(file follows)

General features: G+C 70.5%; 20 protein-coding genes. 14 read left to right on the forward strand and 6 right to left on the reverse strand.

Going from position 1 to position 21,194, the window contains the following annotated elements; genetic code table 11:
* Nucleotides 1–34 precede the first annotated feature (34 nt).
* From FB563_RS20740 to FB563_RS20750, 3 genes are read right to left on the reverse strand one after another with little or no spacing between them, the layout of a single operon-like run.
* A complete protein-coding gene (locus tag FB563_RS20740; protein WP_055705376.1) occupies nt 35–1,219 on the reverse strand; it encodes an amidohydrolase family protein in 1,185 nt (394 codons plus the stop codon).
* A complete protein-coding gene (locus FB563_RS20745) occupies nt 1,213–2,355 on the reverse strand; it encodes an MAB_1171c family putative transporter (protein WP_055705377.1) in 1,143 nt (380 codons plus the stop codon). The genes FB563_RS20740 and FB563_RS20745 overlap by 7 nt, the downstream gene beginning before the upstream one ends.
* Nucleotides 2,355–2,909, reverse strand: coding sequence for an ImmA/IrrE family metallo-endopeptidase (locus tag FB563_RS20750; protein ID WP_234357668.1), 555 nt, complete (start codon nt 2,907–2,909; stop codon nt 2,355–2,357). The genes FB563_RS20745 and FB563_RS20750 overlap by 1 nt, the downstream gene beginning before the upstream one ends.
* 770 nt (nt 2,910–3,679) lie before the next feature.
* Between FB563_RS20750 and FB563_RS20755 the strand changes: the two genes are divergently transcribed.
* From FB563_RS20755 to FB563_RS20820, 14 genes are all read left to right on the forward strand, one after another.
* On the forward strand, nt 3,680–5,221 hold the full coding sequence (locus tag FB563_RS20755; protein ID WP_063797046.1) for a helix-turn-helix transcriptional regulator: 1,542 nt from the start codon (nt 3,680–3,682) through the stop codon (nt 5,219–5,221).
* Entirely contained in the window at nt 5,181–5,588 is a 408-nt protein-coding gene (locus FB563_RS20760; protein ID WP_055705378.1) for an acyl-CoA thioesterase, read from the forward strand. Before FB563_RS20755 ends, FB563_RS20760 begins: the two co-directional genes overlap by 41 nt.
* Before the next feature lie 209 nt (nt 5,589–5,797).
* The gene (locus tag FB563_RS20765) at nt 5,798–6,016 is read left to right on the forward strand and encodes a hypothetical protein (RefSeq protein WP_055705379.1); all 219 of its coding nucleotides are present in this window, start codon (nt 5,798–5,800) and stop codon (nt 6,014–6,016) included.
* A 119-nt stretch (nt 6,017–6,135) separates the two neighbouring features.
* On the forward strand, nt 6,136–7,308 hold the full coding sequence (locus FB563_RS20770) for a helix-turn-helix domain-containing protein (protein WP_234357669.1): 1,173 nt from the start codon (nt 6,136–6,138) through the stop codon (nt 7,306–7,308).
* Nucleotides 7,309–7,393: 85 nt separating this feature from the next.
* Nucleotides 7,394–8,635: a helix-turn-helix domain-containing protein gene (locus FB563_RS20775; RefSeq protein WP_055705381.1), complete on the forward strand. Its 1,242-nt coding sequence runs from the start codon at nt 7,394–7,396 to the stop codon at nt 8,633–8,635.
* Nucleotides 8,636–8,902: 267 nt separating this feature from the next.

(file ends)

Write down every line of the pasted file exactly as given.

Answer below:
General features: G+C 70.5%; 20 protein-coding genes. 14 read left to right on the forward strand and 6 right to left on the reverse strand.

Going from position 1 to position 21,194, the window contains the following annotated elements; genetic code table 11:
* Nucleotides 1–34 precede the first annotated feature (34 nt).
* From FB563_RS20740 to FB563_RS20750, 3 genes are read right to left on the reverse strand one after another with little or no spacing between them, the layout of a single operon-like run.
* A complete protein-coding gene (locus tag FB563_RS20740; protein WP_055705376.1) occupies nt 35–1,219 on the reverse strand; it encodes an amidohydrolase family protein in 1,185 nt (394 codons plus the stop codon).
* A complete protein-coding gene (locus FB563_RS20745) occupies nt 1,213–2,355 on the reverse strand; it encodes an MAB_1171c family putative transporter (protein WP_055705377.1) in 1,143 nt (380 codons plus the stop codon). The genes FB563_RS20740 and FB563_RS20745 overlap by 7 nt, the downstream gene beginning before the upstream one ends.
* Nucleotides 2,355–2,909, reverse strand: coding sequence for an ImmA/IrrE family metallo-endopeptidase (locus tag FB563_RS20750; protein ID WP_234357668.1), 555 nt, complete (start codon nt 2,907–2,909; stop codon nt 2,355–2,357). The genes FB563_RS20745 and FB563_RS20750 overlap by 1 nt, the downstream gene beginning before the upstream one ends.
* 770 nt (nt 2,910–3,679) lie before the next feature.
* Between FB563_RS20750 and FB563_RS20755 the strand changes: the two genes are divergently transcribed.
* From FB563_RS20755 to FB563_RS20820, 14 genes are all read left to right on the forward strand, one after another.
* On the forward strand, nt 3,680–5,221 hold the full coding sequence (locus tag FB563_RS20755; protein ID WP_063797046.1) for a helix-turn-helix transcriptional regulator: 1,542 nt from the start codon (nt 3,680–3,682) through the stop codon (nt 5,219–5,221).
* Entirely contained in the window at nt 5,181–5,588 is a 408-nt protein-coding gene (locus FB563_RS20760; protein ID WP_055705378.1) for an acyl-CoA thioesterase, read from the forward strand. Before FB563_RS20755 ends, FB563_RS20760 begins: the two co-directional genes overlap by 41 nt.
* Before the next feature lie 209 nt (nt 5,589–5,797).
* The gene (locus tag FB563_RS20765) at nt 5,798–6,016 is read left to right on the forward strand and encodes a hypothetical protein (RefSeq protein WP_055705379.1); all 219 of its coding nucleotides are present in this window, start codon (nt 5,798–5,800) and stop codon (nt 6,014–6,016) included.
* A 119-nt stretch (nt 6,017–6,135) separates the two neighbouring features.
* On the forward strand, nt 6,136–7,308 hold the full coding sequence (locus FB563_RS20770) for a helix-turn-helix domain-containing protein (protein WP_234357669.1): 1,173 nt from the start codon (nt 6,136–6,138) through the stop codon (nt 7,306–7,308).
* Nucleotides 7,309–7,393: 85 nt separating this feature from the next.
* Nucleotides 7,394–8,635: a helix-turn-helix domain-containing protein gene (locus FB563_RS20775; RefSeq protein WP_055705381.1), complete on the forward strand. Its 1,242-nt coding sequence runs from the start codon at nt 7,394–7,396 to the stop codon at nt 8,633–8,635.
* Nucleotides 8,636–8,902: 267 nt separating this feature from the next.